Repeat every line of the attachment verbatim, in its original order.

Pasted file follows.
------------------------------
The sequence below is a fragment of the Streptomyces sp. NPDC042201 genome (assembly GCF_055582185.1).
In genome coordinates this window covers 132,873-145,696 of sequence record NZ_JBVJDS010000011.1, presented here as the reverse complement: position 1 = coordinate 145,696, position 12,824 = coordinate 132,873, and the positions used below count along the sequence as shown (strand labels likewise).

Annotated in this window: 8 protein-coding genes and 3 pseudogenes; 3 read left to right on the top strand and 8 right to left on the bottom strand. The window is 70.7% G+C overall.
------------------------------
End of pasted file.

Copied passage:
The sequence below is a fragment of the Streptomyces sp. NPDC042201 genome (assembly GCF_055582185.1).
In genome coordinates this window covers 132,873-145,696 of sequence record NZ_JBVJDS010000011.1, presented here as the reverse complement: position 1 = coordinate 145,696, position 12,824 = coordinate 132,873, and the positions used below count along the sequence as shown (strand labels likewise).

Annotated in this window: 8 protein-coding genes and 3 pseudogenes; 3 read left to right on the top strand and 8 right to left on the bottom strand. The window is 70.7% G+C overall.